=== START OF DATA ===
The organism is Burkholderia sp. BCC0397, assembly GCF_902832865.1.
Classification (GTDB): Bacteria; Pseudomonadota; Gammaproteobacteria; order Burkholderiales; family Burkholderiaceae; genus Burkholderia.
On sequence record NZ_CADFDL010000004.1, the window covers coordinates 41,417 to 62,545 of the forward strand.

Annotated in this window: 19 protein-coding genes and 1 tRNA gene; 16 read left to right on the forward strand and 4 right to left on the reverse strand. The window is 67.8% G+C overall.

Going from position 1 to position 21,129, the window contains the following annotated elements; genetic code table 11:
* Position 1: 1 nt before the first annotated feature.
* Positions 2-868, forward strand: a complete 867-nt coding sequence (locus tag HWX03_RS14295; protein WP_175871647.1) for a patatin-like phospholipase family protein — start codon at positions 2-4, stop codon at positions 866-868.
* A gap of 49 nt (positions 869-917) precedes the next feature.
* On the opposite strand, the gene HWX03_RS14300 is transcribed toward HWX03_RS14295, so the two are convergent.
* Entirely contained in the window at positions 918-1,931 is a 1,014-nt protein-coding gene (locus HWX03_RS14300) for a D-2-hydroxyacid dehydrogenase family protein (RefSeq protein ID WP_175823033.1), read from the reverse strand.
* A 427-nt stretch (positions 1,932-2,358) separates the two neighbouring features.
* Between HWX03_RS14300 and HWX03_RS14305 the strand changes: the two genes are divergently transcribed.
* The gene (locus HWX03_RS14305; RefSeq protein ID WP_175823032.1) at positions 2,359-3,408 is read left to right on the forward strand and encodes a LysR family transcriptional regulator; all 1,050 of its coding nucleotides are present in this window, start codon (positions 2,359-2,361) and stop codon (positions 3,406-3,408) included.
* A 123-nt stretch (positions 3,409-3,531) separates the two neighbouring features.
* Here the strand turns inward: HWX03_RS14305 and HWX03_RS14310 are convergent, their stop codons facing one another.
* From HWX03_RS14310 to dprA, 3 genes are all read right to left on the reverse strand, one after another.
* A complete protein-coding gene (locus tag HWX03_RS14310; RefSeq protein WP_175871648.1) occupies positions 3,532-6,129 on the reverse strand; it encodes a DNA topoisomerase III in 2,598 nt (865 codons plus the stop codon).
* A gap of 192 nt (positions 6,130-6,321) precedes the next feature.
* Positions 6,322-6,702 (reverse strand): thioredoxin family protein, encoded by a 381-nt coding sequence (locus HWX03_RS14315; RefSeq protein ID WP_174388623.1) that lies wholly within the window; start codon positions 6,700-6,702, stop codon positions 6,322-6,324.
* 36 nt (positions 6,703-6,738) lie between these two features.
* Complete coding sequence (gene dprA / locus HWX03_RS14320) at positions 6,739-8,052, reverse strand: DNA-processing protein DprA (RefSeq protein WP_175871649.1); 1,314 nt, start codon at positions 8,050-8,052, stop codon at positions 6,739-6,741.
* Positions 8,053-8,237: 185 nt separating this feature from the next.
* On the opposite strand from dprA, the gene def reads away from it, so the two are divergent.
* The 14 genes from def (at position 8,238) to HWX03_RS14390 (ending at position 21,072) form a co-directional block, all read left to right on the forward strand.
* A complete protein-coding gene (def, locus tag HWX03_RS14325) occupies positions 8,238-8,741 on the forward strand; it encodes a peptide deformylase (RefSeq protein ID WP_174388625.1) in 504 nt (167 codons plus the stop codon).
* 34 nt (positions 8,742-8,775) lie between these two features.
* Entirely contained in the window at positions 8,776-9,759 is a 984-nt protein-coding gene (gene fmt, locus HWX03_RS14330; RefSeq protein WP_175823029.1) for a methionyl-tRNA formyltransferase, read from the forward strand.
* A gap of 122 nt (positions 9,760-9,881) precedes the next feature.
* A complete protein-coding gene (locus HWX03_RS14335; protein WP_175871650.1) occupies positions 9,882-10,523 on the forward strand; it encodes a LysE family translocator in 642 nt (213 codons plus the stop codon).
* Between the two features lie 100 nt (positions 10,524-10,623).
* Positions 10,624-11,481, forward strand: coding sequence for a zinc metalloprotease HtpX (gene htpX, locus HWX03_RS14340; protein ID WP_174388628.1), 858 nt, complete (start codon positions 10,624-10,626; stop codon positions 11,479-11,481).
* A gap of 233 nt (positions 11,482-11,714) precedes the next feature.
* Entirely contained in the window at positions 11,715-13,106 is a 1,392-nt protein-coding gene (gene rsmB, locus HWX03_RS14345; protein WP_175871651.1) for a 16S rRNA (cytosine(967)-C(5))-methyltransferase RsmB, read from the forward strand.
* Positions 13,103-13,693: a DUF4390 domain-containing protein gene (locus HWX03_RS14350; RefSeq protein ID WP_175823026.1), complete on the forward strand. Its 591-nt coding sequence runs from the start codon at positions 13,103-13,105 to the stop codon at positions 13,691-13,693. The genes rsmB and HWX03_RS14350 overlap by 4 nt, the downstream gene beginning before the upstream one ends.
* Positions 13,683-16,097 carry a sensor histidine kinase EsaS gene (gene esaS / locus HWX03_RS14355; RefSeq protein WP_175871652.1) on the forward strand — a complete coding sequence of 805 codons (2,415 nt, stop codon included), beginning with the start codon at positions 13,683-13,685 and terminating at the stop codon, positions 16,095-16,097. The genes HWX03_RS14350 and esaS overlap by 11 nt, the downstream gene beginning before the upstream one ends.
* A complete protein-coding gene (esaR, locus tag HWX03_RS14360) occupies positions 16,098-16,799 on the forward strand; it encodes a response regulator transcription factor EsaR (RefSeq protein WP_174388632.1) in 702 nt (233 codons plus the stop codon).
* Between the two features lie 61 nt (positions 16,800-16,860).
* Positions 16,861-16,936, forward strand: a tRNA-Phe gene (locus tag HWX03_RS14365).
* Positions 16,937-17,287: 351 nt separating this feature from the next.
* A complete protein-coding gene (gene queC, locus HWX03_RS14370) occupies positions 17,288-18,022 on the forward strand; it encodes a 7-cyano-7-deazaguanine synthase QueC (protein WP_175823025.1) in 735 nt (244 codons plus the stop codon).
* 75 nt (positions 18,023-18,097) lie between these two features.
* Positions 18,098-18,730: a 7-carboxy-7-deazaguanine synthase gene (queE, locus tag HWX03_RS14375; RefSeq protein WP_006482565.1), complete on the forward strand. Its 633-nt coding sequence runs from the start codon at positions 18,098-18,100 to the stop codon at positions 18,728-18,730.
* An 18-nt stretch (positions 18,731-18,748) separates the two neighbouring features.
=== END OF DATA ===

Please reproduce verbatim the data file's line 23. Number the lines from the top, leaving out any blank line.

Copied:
* On the opposite strand from dprA, the gene def reads away from it, so the two are divergent.